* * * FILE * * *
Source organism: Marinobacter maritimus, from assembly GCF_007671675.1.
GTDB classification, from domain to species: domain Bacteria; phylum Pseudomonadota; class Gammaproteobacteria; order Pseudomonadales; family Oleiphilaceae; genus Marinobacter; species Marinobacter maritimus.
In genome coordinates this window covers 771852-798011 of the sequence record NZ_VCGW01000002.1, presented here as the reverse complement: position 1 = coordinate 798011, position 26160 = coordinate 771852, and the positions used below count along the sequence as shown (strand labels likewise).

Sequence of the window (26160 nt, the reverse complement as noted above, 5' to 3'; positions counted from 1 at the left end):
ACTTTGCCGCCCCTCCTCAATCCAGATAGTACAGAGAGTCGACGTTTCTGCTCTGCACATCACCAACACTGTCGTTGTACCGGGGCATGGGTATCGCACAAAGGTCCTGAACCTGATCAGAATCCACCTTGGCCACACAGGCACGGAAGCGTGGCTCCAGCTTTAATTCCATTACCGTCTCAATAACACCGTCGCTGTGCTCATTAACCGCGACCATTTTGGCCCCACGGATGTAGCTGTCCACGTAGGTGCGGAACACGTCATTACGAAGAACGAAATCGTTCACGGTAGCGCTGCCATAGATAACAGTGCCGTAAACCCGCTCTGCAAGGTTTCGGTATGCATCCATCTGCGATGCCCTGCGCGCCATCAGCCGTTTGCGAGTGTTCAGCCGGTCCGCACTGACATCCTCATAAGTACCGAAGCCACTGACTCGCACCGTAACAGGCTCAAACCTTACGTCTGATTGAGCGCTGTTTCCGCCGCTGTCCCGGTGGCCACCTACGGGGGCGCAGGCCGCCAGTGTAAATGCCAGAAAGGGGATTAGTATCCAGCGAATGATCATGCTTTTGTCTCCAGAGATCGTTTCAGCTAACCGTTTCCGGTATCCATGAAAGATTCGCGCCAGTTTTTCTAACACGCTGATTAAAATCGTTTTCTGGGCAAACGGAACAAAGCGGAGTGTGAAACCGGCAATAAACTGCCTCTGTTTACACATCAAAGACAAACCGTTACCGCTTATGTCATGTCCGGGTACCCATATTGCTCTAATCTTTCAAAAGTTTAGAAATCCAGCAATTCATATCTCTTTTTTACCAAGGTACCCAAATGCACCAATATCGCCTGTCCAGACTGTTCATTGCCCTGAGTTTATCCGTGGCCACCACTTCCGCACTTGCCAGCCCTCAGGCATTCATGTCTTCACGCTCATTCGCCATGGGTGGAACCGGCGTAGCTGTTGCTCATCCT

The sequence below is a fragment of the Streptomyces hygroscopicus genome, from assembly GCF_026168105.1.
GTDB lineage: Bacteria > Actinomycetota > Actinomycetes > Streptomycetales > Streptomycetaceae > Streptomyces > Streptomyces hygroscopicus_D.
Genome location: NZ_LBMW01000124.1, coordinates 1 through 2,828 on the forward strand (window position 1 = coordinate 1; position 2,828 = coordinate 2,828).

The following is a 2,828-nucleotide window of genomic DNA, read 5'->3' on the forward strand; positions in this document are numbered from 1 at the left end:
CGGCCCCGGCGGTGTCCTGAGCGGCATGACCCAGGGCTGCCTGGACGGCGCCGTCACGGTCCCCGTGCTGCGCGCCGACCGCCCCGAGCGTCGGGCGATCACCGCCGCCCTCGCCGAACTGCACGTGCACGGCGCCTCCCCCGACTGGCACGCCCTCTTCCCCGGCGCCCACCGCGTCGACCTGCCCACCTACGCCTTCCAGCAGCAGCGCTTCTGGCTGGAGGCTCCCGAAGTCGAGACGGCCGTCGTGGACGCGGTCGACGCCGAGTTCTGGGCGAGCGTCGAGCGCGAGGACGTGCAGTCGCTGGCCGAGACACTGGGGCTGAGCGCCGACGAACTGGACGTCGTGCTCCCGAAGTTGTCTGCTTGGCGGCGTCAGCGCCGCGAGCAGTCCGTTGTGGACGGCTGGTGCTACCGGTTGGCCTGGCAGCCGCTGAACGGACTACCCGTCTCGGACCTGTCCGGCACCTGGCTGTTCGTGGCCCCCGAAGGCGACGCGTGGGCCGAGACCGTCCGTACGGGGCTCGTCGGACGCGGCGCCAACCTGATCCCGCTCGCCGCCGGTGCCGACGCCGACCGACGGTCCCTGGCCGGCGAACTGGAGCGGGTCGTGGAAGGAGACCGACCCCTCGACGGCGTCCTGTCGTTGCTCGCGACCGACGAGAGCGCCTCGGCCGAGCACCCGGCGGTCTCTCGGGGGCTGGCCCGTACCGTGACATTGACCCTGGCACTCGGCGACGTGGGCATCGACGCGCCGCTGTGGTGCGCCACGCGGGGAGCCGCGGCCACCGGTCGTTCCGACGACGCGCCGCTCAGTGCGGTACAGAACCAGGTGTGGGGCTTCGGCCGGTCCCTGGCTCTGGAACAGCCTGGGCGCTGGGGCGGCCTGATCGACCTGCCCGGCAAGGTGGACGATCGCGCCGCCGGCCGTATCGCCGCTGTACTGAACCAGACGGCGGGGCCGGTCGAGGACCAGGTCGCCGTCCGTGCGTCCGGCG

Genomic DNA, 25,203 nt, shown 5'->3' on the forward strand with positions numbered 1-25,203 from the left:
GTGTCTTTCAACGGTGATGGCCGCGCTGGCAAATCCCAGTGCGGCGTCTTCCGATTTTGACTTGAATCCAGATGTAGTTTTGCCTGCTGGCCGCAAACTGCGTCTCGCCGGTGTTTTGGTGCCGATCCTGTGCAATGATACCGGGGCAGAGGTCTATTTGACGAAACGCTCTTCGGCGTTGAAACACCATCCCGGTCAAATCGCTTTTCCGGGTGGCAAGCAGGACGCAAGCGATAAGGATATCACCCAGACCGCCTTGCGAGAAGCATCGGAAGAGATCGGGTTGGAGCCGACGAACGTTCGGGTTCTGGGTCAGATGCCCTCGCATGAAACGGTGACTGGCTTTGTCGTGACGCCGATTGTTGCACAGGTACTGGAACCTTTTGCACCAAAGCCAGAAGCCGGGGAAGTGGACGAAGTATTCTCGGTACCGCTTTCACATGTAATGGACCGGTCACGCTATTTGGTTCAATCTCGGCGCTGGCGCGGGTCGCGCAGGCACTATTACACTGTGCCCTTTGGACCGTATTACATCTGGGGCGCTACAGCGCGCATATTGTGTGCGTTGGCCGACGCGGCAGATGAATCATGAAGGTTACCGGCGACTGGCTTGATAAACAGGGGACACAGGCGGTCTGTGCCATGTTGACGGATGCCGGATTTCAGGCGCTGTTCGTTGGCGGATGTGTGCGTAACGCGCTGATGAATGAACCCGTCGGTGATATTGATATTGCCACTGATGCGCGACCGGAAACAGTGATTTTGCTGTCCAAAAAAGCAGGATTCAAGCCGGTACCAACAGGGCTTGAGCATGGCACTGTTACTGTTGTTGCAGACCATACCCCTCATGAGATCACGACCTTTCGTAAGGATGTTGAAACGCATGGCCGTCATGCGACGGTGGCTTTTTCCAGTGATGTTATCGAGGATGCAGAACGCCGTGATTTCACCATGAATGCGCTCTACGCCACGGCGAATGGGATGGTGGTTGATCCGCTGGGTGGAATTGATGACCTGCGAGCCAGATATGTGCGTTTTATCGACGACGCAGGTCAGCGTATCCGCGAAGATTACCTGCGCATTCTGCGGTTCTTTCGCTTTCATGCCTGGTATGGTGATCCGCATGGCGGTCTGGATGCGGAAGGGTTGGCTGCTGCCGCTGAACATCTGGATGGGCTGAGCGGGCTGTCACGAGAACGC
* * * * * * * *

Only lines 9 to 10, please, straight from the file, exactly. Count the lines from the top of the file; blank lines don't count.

The following is a 2,828-nucleotide window of genomic DNA, read 5'->3' on the forward strand; positions in this document are numbered from 1 at the left end:
CGGCCCCGGCGGTGTCCTGAGCGGCATGACCCAGGGCTGCCTGGACGGCGCCGTCACGGTCCCCGTGCTGCGCGCCGACCGCCCCGAGCGTCGGGCGATCACCGCCGCCCTCGCCGAACTGCACGTGCACGGCGCCTCCCCCGACTGGCACGCCCTCTTCCCCGGCGCCCACCGCGTCGACCTGCCCACCTACGCCTTCCAGCAGCAGCGCTTCTGGCTGGAGGCTCCCGAAGTCGAGACGGCCGTCGTGGACGCGGTCGACGCCGAGTTCTGGGCGAGCGTCGAGCGCGAGGACGTGCAGTCGCTGGCCGAGACACTGGGGCTGAGCGCCGACGAACTGGACGTCGTGCTCCCGAAGTTGTCTGCTTGGCGGCGTCAGCGCCGCGAGCAGTCCGTTGTGGACGGCTGGTGCTACCGGTTGGCCTGGCAGCCGCTGAACGGACTACCCGTCTCGGACCTGTCCGGCACCTGGCTGTTCGTGGCCCCCGAAGGCGACGCGTGGGCCGAGACCGTCCGTACGGGGCTCGTCGGACGCGGCGCCAACCTGATCCCGCTCGCCGCCGGTGCCGACGCCGACCGACGGTCCCTGGCCGGCGAACTGGAGCGGGTCGTGGAAGGAGACCGACCCCTCGACGGCGTCCTGTCGTTGCTCGCGACCGACGAGAGCGCCTCGGCCGAGCACCCGGCGGTCTCTCGGGGGCTGGCCCGTACCGTGACATTGACCCTGGCACTCGGCGACGTGGGCATCGACGCGCCGCTGTGGTGCGCCACGCGGGGAGCCGCGGCCACCGGTCGTTCCGACGACGCGCCGCTCAGTGCGGTACAGAACCAGGTGTGGGGCTTCGGCCGGTCCCTGGCTCTGGAACAGCCTGGGCGCTGGGGCGGCCTGATCGACCTGCCCGGCAAGGTGGACGATCGCGCCGCCGGCCGTATCGCCGCTGTACTGAACCAGACGGCGGGGCCGGTCGAGGACCAGGTCGCCGTCCGTGCGTCCGGCG